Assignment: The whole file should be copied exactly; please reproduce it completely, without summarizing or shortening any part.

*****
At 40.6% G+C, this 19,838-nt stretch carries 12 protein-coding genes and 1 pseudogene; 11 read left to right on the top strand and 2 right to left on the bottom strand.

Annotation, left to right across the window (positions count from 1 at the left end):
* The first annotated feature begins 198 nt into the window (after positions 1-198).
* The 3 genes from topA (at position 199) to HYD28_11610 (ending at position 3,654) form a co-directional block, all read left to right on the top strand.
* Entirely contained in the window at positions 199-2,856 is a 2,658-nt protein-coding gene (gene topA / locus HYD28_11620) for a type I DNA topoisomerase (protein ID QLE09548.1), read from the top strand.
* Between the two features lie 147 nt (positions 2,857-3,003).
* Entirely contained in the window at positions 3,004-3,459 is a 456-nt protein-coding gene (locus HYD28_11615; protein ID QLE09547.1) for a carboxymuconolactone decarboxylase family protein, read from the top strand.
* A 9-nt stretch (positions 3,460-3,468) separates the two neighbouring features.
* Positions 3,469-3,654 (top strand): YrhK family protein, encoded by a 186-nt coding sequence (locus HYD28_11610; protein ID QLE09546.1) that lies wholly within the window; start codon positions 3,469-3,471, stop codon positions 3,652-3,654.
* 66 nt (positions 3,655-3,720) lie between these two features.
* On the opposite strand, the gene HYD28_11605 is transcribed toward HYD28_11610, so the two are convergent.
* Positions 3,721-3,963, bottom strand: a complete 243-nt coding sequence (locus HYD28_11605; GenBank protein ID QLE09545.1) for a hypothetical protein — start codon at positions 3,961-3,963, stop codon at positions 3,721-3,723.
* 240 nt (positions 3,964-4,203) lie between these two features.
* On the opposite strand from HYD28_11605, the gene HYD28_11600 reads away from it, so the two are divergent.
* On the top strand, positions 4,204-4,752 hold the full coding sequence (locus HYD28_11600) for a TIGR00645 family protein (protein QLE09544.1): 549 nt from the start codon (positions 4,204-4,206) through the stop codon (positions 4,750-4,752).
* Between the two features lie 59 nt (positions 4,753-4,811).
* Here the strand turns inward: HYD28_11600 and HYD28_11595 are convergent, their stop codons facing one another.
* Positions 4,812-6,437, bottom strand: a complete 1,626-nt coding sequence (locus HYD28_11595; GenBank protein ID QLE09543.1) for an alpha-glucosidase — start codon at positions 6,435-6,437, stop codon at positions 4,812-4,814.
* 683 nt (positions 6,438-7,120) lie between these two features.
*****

At 40.6% G+C, this 19,838-nt stretch carries 12 protein-coding genes and 1 pseudogene; 11 read left to right on the top strand and 2 right to left on the bottom strand.

Annotation, left to right across the window (positions count from 1 at the left end):
* The first annotated feature begins 198 nt into the window (after positions 1-198).
* The 3 genes from topA (at position 199) to HYD28_11610 (ending at position 3,654) form a co-directional block, all read left to right on the top strand.
* Entirely contained in the window at positions 199-2,856 is a 2,658-nt protein-coding gene (gene topA / locus HYD28_11620) for a type I DNA topoisomerase (protein ID QLE09548.1), read from the top strand.
* Between the two features lie 147 nt (positions 2,857-3,003).
* Entirely contained in the window at positions 3,004-3,459 is a 456-nt protein-coding gene (locus HYD28_11615; protein ID QLE09547.1) for a carboxymuconolactone decarboxylase family protein, read from the top strand.
* A 9-nt stretch (positions 3,460-3,468) separates the two neighbouring features.
* Positions 3,469-3,654 (top strand): YrhK family protein, encoded by a 186-nt coding sequence (locus HYD28_11610; protein ID QLE09546.1) that lies wholly within the window; start codon positions 3,469-3,471, stop codon positions 3,652-3,654.
* 66 nt (positions 3,655-3,720) lie between these two features.
* On the opposite strand, the gene HYD28_11605 is transcribed toward HYD28_11610, so the two are convergent.
* Positions 3,721-3,963, bottom strand: a complete 243-nt coding sequence (locus HYD28_11605; GenBank protein ID QLE09545.1) for a hypothetical protein — start codon at positions 3,961-3,963, stop codon at positions 3,721-3,723.
* 240 nt (positions 3,964-4,203) lie between these two features.
* On the opposite strand from HYD28_11605, the gene HYD28_11600 reads away from it, so the two are divergent.
* On the top strand, positions 4,204-4,752 hold the full coding sequence (locus HYD28_11600) for a TIGR00645 family protein (protein QLE09544.1): 549 nt from the start codon (positions 4,204-4,206) through the stop codon (positions 4,750-4,752).
* Between the two features lie 59 nt (positions 4,753-4,811).
* Here the strand turns inward: HYD28_11600 and HYD28_11595 are convergent, their stop codons facing one another.
* Positions 4,812-6,437, bottom strand: a complete 1,626-nt coding sequence (locus HYD28_11595; GenBank protein ID QLE09543.1) for an alpha-glucosidase — start codon at positions 6,435-6,437, stop codon at positions 4,812-4,814.
* 683 nt (positions 6,438-7,120) lie between these two features.